Is Technology shoving Pedagogy to the center stage? TPACK Reviewed

Guest post by Silvana Meneghini, Academic Technology Coordinator, Graded- American School of São Paulo. Originally posted on her blog On the Edge.

Pedagogical ideas like student centered learning, collaboration, and critical thinking have been around for a long time and are slowly making the way into the classroom. When technology came into play in schools, there was a big focus on technology tools and acquiring tech skills. Nowadays, there is a perception that technology has to be seamless and the main focus is on pedagogy.  I couldn’t agree more. But is that happening because technology is actually shoving pedagogy to the center stage? If yes, what are the implications for teacher professional development in the age of fast technological changes?

tpack reviewed

Image: Road by Rick Harrison. 2005. Creative Commons Attribution on Flickr.

So let’s have a quick look at TPACK.  If you haven’t seen TPACK yet, it is a model created by Mishara & Koehler to describe the types of knowledge a teacher needs to have in order to integrate technology in their teaching. So this model states that content, pedagogical and technological knowledge are all equally necessary.


Image reproduced by permission of the publisher, © 2012 by

But as I was reading a blog post by Krista Moroder on “Why I Don’t Use TPACK or SAMR with my Teachers” I also realized that the representation of each component of the TPACK model has indeed changed. Krista argues that pedagogical knowledge is the most important element in TPACK  , while the need for content knowledge is being reduced and the role of technological knowledge is to support pedagogy.

I will take one step further to say that technology is no longer the focus because pedagogy and technology are actually merging… More and more we see how fast changing technology is part of the world and how that impacts the ways people learn.  My perception is that the supporting role of technology in learning will only grow and tend to becomes seamless. But in order for technology to be seamless, teachers need to understand the impact of technology in learning.  This is what Silvia Tolisano calls learning how to learn in this 21st century world.  But teachers will only reach that level of “learning how to learn”  by immersing in technologies that foster sharing, collaboration, innovation. That says something about the ubiquitous role of technology if you think about learning …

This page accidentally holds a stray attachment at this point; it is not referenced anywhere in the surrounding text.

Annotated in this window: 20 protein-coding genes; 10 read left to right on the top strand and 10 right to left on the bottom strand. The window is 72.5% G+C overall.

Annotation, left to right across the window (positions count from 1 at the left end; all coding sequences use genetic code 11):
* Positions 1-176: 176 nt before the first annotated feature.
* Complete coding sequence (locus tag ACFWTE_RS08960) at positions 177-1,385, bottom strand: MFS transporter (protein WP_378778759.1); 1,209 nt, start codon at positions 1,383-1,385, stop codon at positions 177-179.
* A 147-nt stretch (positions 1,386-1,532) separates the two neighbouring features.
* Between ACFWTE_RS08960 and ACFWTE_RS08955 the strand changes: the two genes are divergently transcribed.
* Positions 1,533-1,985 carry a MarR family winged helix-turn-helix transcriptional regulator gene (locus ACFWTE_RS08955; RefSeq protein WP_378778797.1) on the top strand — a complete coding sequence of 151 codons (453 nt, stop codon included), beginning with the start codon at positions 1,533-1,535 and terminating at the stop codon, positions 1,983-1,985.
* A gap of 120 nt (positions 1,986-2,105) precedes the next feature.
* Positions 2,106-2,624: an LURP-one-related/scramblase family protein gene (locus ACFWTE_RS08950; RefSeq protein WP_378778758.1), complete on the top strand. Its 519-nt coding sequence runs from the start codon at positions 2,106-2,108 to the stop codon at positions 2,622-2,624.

TPACK Review

At the same time, pedagogy is growing in importance because of technology. Not only because technology has shoved student centered learning to the core of teaching, but also because pedagogical theories that were initially called upon to interpret the use of technology for learning are now being pushed by new boundaries created through technology itself.  I believe that with global learning possibilities, big data, manufacturing & design crowd sourcing (see 3D printers), Google glass and augmented reality,  just to mention a few, pedagogical theories of how we learn will have to be revised.


All that has to impact teacher training. Teachers need to be immersed and  fluent in different digital tools, to be able to use those seamlessly in a flow while also assessing the impact of new technological developments that do not stop coming.  At the same time, pedagogy has to be the central focus of training, as opposed to content knowledge. That is particularly true for Brazilian “licenciatura”, where a graduate from a specialist subject area needs to take only a few extra credits to become a school teacher. Only a minority will take a full “Pedagogy” undergraduate course. So content has traditionally been the focus of teacher training. But now, content is indeed extremely accessible because of technology, and the learning how to learn has become imperative.  The push of technology has forced all of us to look closer to pedagogy and make it a priority. But as pedagogical ideas may change as well, we can no longer afford to imagine learning theories without considering an immersion in the digital world.


Thank you to Silvia Tolisano @langwitches for being a great thinking partner and helping review this post.

Image: Road by Rick Harrison. 2005. Creative Commons Attribution on Flickr.